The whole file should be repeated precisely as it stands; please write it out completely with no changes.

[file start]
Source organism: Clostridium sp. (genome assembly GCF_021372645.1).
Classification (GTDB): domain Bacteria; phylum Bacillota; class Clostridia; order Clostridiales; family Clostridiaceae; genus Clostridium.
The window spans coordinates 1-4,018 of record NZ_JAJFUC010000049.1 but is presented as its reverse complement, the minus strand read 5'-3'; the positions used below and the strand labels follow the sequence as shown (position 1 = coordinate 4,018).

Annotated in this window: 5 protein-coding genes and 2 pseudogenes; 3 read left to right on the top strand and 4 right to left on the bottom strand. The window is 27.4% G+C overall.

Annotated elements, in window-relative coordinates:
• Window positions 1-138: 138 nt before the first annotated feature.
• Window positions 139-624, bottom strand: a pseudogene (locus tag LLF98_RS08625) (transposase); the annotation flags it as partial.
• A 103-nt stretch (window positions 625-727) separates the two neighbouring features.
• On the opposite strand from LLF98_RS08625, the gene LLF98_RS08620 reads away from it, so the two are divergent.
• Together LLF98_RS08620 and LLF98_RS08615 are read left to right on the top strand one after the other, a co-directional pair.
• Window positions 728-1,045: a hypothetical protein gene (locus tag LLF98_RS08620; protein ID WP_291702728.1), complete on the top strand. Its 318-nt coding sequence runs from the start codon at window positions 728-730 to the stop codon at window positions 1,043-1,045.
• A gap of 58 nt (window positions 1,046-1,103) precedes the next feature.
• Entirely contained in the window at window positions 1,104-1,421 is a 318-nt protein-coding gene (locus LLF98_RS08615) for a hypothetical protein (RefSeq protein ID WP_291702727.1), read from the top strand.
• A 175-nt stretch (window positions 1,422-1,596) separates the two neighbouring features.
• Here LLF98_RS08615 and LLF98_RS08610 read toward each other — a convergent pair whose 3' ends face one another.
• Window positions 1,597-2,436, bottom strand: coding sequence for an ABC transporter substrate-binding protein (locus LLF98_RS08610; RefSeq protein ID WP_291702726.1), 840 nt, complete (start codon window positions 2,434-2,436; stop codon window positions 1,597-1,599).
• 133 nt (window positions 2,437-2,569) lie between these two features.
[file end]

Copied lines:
Source organism: Clostridium sp. (genome assembly GCF_021372645.1).
Classification (GTDB): domain Bacteria; phylum Bacillota; class Clostridia; order Clostridiales; family Clostridiaceae; genus Clostridium.
The window spans coordinates 1-4,018 of record NZ_JAJFUC010000049.1 but is presented as its reverse complement, the minus strand read 5'-3'; the positions used below and the strand labels follow the sequence as shown (position 1 = coordinate 4,018).

Annotated in this window: 5 protein-coding genes and 2 pseudogenes; 3 read left to right on the top strand and 4 right to left on the bottom strand. The window is 27.4% G+C overall.

Annotated elements, in window-relative coordinates:
• Window positions 1-138: 138 nt before the first annotated feature.
• Window positions 139-624, bottom strand: a pseudogene (locus tag LLF98_RS08625) (transposase); the annotation flags it as partial.
• A 103-nt stretch (window positions 625-727) separates the two neighbouring features.
• On the opposite strand from LLF98_RS08625, the gene LLF98_RS08620 reads away from it, so the two are divergent.
• Together LLF98_RS08620 and LLF98_RS08615 are read left to right on the top strand one after the other, a co-directional pair.
• Window positions 728-1,045: a hypothetical protein gene (locus tag LLF98_RS08620; protein ID WP_291702728.1), complete on the top strand. Its 318-nt coding sequence runs from the start codon at window positions 728-730 to the stop codon at window positions 1,043-1,045.
• A gap of 58 nt (window positions 1,046-1,103) precedes the next feature.
• Entirely contained in the window at window positions 1,104-1,421 is a 318-nt protein-coding gene (locus LLF98_RS08615) for a hypothetical protein (RefSeq protein ID WP_291702727.1), read from the top strand.
• A 175-nt stretch (window positions 1,422-1,596) separates the two neighbouring features.
• Here LLF98_RS08615 and LLF98_RS08610 read toward each other — a convergent pair whose 3' ends face one another.
• Window positions 1,597-2,436, bottom strand: coding sequence for an ABC transporter substrate-binding protein (locus LLF98_RS08610; RefSeq protein ID WP_291702726.1), 840 nt, complete (start codon window positions 2,434-2,436; stop codon window positions 1,597-1,599).
• 133 nt (window positions 2,437-2,569) lie between these two features.